Is General Motors' (NYSE:GM) self-driving subsidiary worth $43 billion -- already?
That's the eye-popping conclusion that one Wall Street analyst put forth in a note to clients last week. The analyst thinks that GM Cruise, the San Francisco-based GM subsidiary that is gearing up to launch a self-driving taxi business, could become massively profitable over the next decade -- and that makes it worth quite a bit now.
If he's right, and if reports that GM is considering ways to unlock that value are accurate, then it's a powerful addition to the bull case for GM's shares. Let's take a look.
$32 billion in revenue in 2030?
The analyst in question is Joseph Spak, RBC Capital Markets' auto-industry analyst. In a note to clients last week, he reviewed what's known of GM's plans to begin rolling out a self-driving taxi fleet next year and looked at how that fleet could grow over time. His conclusion: GM Cruise could become a very profitable business by 2030.
For now, it appears GM's plans are to run its own transportation network company (TNC). If they can get the technology right and execute on this plan, then when we run this scenario, we see them having a fleet of ~800,000 vehicles by 2030 driving ~58 billion miles that year. At $0.55/mile and 29% EBIT margins, we see ~$17 billion of EBITDA. In our DCF (11x exit multiple) this values Cruise at $43 billion.
If GM is charging $0.55 per mile, and its vehicles drive 58 billion miles in 2030, that works out to $31.9 billion in revenue. Compared to the $145.6 billion in revenue that GM earned in 2017, that sounds more incremental than transformational -- but it's the margin that's the key to his valuation.
Spak's note talks about earnings before interest, taxes, depreciation, and amortization (EBITDA) because that's what one uses in a discounted cash flow analysis (DCF). But just for a moment, to keep it consistent with GM's standard reporting, let's talk about earnings before interest and tax (EBIT) -- or specifically, "EBIT-adjusted" -- GM's term for EBIT minus special items and some other small adjustments.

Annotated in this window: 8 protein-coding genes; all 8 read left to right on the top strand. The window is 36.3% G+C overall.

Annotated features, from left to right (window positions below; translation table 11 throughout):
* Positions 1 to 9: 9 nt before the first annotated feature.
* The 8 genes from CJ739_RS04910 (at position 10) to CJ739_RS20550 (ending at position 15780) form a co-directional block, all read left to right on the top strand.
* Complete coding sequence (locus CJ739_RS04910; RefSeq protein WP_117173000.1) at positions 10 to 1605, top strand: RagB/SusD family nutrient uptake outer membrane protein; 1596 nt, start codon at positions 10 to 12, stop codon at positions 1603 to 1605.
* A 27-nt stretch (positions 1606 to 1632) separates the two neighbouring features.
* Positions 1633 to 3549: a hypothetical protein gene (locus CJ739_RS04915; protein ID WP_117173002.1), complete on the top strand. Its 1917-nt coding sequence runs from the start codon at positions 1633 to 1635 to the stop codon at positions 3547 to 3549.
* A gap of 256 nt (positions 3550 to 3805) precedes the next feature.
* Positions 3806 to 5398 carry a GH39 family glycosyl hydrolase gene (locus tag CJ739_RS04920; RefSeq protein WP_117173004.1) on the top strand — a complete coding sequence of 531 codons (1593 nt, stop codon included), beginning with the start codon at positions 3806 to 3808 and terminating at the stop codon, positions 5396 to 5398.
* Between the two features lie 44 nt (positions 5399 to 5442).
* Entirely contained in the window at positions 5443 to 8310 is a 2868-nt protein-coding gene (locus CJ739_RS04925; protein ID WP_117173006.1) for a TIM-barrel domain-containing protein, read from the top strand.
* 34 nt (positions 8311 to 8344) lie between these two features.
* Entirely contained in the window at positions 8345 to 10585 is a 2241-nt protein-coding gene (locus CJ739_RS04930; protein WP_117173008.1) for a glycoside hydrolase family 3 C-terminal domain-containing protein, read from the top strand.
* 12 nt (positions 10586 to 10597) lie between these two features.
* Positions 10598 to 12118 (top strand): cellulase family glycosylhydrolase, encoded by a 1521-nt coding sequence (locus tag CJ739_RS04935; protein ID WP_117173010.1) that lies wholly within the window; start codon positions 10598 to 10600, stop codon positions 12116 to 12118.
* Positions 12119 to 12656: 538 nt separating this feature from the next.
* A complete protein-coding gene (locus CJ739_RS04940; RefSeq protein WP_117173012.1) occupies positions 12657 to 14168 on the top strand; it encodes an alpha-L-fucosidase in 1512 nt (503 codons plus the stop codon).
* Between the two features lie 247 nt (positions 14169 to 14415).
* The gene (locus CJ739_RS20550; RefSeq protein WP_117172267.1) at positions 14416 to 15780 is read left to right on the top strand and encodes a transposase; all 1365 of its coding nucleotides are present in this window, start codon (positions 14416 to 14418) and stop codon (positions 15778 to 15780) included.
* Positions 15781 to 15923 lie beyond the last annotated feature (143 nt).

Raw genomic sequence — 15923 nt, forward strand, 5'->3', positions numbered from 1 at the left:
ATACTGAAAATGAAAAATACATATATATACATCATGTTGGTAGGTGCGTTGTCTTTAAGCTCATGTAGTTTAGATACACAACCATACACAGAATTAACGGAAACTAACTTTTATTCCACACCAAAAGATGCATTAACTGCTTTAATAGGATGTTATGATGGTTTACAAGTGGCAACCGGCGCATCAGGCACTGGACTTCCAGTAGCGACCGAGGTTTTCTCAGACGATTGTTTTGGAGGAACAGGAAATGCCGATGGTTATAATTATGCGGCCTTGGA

Spak assumes an EBIT margin of 29% -- far higher than GM's EBIT-adjusted margin of 8.8% in 2017. Applied to the $31.9 billion in revenue that Spak assumes for 2030, we get EBIT of $9.25 billion, which is not far at all from the $12.8 billion in EBIT-adjusted that GM earned last year. (We can ignore the "adjusted" part for now, because we don't have any idea what GM's special items will look like in 2030.)
From there, Spak estimated the EBITDA, used that to run his DCF assuming a multiple of 11 on GM Cruise's 2030 valuation, and came up with a net present value of $43 billion.
Given that GM's total market cap right now is about $55.7 billion, what does that mean for the value of GM's stock?
How much of this is reflected in GM's share price?
First, we should note that GM doesn't own 100% of GM Cruise anymore. In May, GM agreed to give SoftBank Group's (NASDAQOTH:SFTBF) Vision Fund a 19.6% stake in Cruise, in exchange for a $2.25 billion investment -- a transaction that valued Cruise at $11.5 billion.
If Spak is right, then SoftBank got a heck of a deal. Of course, so did GM itself, when it bought then-tiny start-up Cruise Automation for $581 million plus employee incentives. GM invested about $600 million in Cruise last year, and it has said that it expects to spend another $1 billion in 2018 as it ramps up toward the commercial launch of its self-driving taxi service next year.
Even at 80.4% of that $11.5 billion (about $9.25 billion), it's clear that GM has already managed a nice return -- on paper, at least. But Spak's valuation is nearly four times the valuation that GM and SoftBank agreed on just two months ago. Is it for real?
The upshot: This is why GM is considering a Cruise spinoff
For now, Spak is hedging his bets quite a bit. His price target for GM's stock is a bullish-but-not-outrageous $53, of which he said the value added by its 80.4% stake in GM Cruise is $7 per share. That values GM's stake in Cruise at about $9.9 billion -- a slight premium over the valuation that GM and SoftBank agreed on in May.
For the moment, that's probably fair. But the evidence is mounting that GM is considering ways to unlock the value of Cruise. (Among other things, Cruise just hired its own heavy-hitter communications director: John Taylor, formerly of SpaceX.) Spak's analysis points up why GM would feel the need to consider such moves. And the possibility adds another reason for investors to think about buying GM's stock now: Any such share issue for Cruise would almost certainly be distributed to existing GM shareholders.
It's hard for growth-minded investors to get too excited about the stock of a century-old automaker (though GM does pay a solid dividend), even if it has a subsidiary that could grow dramatically between now and 2030. But if GM created a way for investors to buy just that growth potential, I suspect it would be quite popular -- and I suspect that Spak's valuation wouldn't be out of line.